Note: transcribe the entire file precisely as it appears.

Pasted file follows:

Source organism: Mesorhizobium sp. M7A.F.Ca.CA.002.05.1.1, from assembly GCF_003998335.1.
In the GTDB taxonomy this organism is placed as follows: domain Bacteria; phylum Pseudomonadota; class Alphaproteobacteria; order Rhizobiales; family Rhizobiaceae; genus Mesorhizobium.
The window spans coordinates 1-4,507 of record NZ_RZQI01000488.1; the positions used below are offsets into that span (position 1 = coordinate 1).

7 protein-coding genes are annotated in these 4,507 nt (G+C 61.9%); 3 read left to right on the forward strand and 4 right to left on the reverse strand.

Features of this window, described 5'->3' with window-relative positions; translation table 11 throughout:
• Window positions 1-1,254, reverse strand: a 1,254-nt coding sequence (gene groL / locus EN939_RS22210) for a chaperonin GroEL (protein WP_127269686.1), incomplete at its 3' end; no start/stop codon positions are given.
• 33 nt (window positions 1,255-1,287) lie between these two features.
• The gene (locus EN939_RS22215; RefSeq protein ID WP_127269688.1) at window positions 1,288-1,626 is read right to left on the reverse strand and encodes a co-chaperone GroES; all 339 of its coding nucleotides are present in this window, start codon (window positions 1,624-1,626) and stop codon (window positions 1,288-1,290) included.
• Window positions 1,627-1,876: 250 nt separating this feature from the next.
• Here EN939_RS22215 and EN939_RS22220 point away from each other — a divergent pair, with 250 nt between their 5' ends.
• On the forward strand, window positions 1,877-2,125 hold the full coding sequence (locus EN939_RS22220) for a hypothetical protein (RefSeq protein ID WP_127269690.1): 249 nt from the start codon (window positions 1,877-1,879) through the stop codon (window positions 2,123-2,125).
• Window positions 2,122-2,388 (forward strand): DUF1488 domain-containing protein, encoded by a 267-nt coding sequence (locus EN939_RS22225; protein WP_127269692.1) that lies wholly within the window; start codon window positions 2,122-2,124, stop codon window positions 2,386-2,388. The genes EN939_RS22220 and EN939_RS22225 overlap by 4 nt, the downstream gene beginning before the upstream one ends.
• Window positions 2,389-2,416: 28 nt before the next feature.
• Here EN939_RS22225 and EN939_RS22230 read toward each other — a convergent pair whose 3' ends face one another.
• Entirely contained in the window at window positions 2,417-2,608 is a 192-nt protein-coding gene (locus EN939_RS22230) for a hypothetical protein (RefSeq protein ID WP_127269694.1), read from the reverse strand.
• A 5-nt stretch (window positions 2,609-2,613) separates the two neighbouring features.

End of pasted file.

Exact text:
Source organism: Mesorhizobium sp. M7A.F.Ca.CA.002.05.1.1, from assembly GCF_003998335.1.
In the GTDB taxonomy this organism is placed as follows: domain Bacteria; phylum Pseudomonadota; class Alphaproteobacteria; order Rhizobiales; family Rhizobiaceae; genus Mesorhizobium.
The window spans coordinates 1-4,507 of record NZ_RZQI01000488.1; the positions used below are offsets into that span (position 1 = coordinate 1).

7 protein-coding genes are annotated in these 4,507 nt (G+C 61.9%); 3 read left to right on the forward strand and 4 right to left on the reverse strand.

Features of this window, described 5'->3' with window-relative positions; translation table 11 throughout:
• Window positions 1-1,254, reverse strand: a 1,254-nt coding sequence (gene groL / locus EN939_RS22210) for a chaperonin GroEL (protein WP_127269686.1), incomplete at its 3' end; no start/stop codon positions are given.
• 33 nt (window positions 1,255-1,287) lie between these two features.
• The gene (locus EN939_RS22215; RefSeq protein ID WP_127269688.1) at window positions 1,288-1,626 is read right to left on the reverse strand and encodes a co-chaperone GroES; all 339 of its coding nucleotides are present in this window, start codon (window positions 1,624-1,626) and stop codon (window positions 1,288-1,290) included.
• Window positions 1,627-1,876: 250 nt separating this feature from the next.
• Here EN939_RS22215 and EN939_RS22220 point away from each other — a divergent pair, with 250 nt between their 5' ends.
• On the forward strand, window positions 1,877-2,125 hold the full coding sequence (locus EN939_RS22220) for a hypothetical protein (RefSeq protein ID WP_127269690.1): 249 nt from the start codon (window positions 1,877-1,879) through the stop codon (window positions 2,123-2,125).
• Window positions 2,122-2,388 (forward strand): DUF1488 domain-containing protein, encoded by a 267-nt coding sequence (locus EN939_RS22225; protein WP_127269692.1) that lies wholly within the window; start codon window positions 2,122-2,124, stop codon window positions 2,386-2,388. The genes EN939_RS22220 and EN939_RS22225 overlap by 4 nt, the downstream gene beginning before the upstream one ends.
• Window positions 2,389-2,416: 28 nt before the next feature.
• Here EN939_RS22225 and EN939_RS22230 read toward each other — a convergent pair whose 3' ends face one another.
• Entirely contained in the window at window positions 2,417-2,608 is a 192-nt protein-coding gene (locus EN939_RS22230) for a hypothetical protein (RefSeq protein ID WP_127269694.1), read from the reverse strand.
• A 5-nt stretch (window positions 2,609-2,613) separates the two neighbouring features.